Most audiobook players have three different speeds; 1X which is the default, 0.5 half speed and 2x which is double the speed. Companies like Audible have even increased the speed, due to user demand and can listen to an audio title at 3x the normal speed. These are just the normal speeds that most apps support, there are various degrees that can augmented, such as 1.7. Many people have their own personal preference, but it is possible to comprehend spoken audio at significantly higher-than-normal rates of speed, the average person can train themselves to improve comprehension.
According to time-compression research, with as little as 8–10 hours of training, we can comprehend material at “substantially higher speeds. Additionally, the typical conversational has around 140-180 words per minute and we can easily comprehend everything that was said, in audiobook terms that is playback on 2x the normal speed.
Given that speed-listening is a valid way to increase our learning per minute spent, we can view it as a valuable tool at our disposal. However, when comprehension or pure enjoyment are ultimately the goal, the speed with which we listen should be adjusted to meet our own personal objectives.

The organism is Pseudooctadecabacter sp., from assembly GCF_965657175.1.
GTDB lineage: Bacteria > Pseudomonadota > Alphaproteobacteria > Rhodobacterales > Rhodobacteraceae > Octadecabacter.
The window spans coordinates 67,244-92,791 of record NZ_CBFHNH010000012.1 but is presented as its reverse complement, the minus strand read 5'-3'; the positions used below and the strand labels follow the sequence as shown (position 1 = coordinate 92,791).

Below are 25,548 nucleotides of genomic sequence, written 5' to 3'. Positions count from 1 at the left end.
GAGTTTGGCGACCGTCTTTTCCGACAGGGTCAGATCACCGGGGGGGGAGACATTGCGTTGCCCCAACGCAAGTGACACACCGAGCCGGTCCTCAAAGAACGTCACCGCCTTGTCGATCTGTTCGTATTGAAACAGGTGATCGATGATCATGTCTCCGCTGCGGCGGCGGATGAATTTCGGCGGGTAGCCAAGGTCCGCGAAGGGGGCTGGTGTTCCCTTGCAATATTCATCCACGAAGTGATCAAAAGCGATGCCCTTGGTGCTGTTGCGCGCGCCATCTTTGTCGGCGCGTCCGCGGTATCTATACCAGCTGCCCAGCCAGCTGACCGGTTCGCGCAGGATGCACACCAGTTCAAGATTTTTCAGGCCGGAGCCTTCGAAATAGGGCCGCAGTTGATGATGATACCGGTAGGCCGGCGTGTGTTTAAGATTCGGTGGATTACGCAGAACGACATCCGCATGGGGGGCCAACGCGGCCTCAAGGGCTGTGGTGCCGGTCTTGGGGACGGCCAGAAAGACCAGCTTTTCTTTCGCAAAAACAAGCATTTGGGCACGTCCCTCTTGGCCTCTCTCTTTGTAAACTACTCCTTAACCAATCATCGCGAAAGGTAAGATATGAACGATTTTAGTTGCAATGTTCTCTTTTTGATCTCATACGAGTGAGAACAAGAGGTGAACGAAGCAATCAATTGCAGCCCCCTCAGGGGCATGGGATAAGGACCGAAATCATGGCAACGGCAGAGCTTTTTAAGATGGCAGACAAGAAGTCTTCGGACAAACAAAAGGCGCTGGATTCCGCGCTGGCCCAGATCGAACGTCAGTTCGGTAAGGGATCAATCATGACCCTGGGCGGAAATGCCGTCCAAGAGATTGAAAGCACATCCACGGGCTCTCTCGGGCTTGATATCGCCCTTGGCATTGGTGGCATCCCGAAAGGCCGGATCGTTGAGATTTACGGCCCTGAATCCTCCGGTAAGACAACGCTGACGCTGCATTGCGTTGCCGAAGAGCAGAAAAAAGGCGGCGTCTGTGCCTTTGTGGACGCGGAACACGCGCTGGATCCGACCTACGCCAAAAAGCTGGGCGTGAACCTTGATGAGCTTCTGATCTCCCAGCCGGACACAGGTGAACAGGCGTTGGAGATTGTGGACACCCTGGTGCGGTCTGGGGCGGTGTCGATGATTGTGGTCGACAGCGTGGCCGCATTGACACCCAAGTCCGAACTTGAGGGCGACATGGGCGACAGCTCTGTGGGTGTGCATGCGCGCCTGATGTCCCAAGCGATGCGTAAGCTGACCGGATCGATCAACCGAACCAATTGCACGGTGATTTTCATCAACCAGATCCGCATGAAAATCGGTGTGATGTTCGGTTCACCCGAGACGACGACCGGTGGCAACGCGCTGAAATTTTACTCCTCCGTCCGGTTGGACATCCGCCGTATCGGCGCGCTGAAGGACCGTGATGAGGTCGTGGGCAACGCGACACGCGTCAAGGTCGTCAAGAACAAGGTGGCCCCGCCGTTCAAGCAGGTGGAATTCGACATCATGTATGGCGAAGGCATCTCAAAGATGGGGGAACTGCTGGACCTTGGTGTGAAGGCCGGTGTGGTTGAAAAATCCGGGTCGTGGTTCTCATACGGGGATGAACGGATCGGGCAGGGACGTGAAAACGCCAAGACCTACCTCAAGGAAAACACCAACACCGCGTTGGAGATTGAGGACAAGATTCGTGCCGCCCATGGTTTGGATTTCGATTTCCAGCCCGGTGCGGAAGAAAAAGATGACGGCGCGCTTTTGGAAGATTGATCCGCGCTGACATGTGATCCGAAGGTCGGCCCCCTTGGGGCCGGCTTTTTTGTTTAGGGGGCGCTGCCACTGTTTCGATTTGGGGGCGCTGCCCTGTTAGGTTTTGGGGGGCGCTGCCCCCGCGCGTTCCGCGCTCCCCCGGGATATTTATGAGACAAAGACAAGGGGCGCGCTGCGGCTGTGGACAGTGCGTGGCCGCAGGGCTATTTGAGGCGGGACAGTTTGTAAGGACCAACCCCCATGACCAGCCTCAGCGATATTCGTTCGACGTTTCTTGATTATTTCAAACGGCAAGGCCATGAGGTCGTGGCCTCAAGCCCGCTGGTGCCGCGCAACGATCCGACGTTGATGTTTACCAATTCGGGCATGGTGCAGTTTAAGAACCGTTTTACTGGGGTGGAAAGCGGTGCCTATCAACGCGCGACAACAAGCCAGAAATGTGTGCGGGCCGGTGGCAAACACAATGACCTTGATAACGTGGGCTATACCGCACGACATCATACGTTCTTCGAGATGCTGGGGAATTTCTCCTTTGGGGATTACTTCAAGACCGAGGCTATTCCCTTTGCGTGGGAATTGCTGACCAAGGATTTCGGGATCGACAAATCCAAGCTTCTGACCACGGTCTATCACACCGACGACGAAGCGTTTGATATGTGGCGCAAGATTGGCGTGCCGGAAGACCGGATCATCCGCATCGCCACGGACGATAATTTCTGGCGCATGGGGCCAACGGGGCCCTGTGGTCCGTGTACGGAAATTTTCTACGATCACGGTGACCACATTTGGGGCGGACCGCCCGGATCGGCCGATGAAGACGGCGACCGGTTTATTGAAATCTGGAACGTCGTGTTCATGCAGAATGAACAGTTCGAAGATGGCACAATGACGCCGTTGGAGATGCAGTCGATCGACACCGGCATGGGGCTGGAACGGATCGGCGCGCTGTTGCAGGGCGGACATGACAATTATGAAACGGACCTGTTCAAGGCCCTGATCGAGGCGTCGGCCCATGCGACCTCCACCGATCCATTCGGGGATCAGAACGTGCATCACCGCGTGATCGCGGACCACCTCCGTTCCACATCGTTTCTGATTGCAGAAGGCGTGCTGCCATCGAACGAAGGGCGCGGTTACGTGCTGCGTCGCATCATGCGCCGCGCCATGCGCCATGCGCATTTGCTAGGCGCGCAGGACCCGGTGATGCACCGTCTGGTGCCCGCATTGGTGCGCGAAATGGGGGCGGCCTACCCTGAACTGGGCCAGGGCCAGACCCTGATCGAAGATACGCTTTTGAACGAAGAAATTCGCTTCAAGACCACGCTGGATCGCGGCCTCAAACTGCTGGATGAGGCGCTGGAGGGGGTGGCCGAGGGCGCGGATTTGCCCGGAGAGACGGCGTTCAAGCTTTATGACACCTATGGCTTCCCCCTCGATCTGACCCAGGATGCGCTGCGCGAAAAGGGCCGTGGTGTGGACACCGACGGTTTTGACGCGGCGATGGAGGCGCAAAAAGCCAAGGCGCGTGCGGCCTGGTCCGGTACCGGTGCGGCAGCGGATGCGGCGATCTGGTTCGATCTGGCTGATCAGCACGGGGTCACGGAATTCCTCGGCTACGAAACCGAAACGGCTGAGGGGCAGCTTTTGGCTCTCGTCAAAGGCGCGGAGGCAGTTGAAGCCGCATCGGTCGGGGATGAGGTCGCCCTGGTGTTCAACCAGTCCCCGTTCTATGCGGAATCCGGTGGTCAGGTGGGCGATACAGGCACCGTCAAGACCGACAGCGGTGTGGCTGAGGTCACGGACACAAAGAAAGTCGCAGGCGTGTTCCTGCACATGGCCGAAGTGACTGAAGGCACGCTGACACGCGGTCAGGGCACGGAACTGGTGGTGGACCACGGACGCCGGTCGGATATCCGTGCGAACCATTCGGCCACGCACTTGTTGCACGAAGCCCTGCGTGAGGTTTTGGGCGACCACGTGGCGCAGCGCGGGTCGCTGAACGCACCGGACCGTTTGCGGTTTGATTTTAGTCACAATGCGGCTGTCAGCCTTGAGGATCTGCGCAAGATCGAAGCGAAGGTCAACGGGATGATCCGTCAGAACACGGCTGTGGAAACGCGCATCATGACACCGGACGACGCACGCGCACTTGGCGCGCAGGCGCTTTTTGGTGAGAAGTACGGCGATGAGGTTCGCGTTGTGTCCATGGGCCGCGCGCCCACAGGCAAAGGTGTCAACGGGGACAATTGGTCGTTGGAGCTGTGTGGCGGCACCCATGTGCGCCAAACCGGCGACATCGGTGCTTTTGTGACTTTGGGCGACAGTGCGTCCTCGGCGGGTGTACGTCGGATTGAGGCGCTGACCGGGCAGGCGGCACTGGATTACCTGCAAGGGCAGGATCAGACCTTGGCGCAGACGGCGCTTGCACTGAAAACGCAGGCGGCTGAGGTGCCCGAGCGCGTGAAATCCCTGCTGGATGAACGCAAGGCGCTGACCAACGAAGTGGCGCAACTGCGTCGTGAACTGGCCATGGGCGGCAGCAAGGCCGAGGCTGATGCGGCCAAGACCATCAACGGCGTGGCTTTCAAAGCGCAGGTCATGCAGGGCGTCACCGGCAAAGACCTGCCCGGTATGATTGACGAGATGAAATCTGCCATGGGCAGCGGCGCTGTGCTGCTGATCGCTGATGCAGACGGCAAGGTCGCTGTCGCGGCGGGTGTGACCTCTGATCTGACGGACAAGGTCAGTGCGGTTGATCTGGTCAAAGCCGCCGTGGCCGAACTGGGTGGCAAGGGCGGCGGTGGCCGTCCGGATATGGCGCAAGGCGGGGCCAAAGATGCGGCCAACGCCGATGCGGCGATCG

Many audiobook retails have two different kinds of audiobooks; unabridged and abridged. A abridged audiobook is a shortened version of the book. You’ll get the main idea of the book just not all the smaller details. The unabridged version is the most command and it is a mirror reflection of the novel, word for word. Unabridged audiobooks range in length, they are normally between five and thirty hours. The length is cut in half if you listen to it at double the speed, but how enjoyable is it?
Do you listen to audiobooks at a higher rate of speed than the defaut? The average person does not.
Michael Kozlowski is the Editor in Chief of Good e-Reader. He has been writing about audiobooks and e-readers for the past ten years. His articles have been picked up by major and local news sources and websites such as the CBC, CNET, Engadget, Huffington Post and the New York Times.